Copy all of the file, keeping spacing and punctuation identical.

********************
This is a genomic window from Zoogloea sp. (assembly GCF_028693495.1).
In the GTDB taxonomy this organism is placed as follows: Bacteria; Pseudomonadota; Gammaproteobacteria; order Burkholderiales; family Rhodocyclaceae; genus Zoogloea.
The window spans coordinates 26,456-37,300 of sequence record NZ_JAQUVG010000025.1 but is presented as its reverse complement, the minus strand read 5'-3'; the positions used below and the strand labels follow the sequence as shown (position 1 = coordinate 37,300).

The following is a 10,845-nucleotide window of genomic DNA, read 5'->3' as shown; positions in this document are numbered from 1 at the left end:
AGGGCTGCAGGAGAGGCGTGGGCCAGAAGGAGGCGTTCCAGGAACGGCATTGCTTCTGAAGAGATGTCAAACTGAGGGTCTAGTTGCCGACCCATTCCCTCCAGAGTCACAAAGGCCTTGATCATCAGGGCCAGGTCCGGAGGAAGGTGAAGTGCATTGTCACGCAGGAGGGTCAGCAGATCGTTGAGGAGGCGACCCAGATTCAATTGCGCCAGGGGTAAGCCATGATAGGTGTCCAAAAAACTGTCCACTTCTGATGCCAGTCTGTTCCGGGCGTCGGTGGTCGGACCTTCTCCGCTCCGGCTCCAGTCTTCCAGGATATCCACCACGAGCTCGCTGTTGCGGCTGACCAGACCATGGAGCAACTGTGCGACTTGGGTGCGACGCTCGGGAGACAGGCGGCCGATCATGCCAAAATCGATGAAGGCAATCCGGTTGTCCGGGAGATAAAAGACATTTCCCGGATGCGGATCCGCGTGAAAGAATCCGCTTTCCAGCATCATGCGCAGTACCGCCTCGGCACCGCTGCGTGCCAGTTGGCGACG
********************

This is a genomic window from Zoogloea sp. (assembly GCF_028693495.1).
In the GTDB taxonomy this organism is placed as follows: Bacteria; Pseudomonadota; Gammaproteobacteria; order Burkholderiales; family Rhodocyclaceae; genus Zoogloea.
The window spans coordinates 26,456-37,300 of sequence record NZ_JAQUVG010000025.1 but is presented as its reverse complement, the minus strand read 5'-3'; the positions used below and the strand labels follow the sequence as shown (position 1 = coordinate 37,300).

The following is a 10,845-nucleotide window of genomic DNA, read 5'->3' as shown; positions in this document are numbered from 1 at the left end:
AGGGCTGCAGGAGAGGCGTGGGCCAGAAGGAGGCGTTCCAGGAACGGCATTGCTTCTGAAGAGATGTCAAACTGAGGGTCTAGTTGCCGACCCATTCCCTCCAGAGTCACAAAGGCCTTGATCATCAGGGCCAGGTCCGGAGGAAGGTGAAGTGCATTGTCACGCAGGAGGGTCAGCAGATCGTTGAGGAGGCGACCCAGATTCAATTGCGCCAGGGGTAAGCCATGATAGGTGTCCAAAAAACTGTCCACTTCTGATGCCAGTCTGTTCCGGGCGTCGGTGGTCGGACCTTCTCCGCTCCGGCTCCAGTCTTCCAGGATATCCACCACGAGCTCGCTGTTGCGGCTGACCAGACCATGGAGCAACTGTGCGACTTGGGTGCGACGCTCGGGAGACAGGCGGCCGATCATGCCAAAATCGATGAAGGCAATCCGGTTGTCCGGGAGATAAAAGACATTTCCCGGATGCGGATCCGCGTGAAAGAATCCGCTTTCCAGCATCATGCGCAGTACCGCCTCGGCACCGCTGCGTGCCAGTTGGCGACG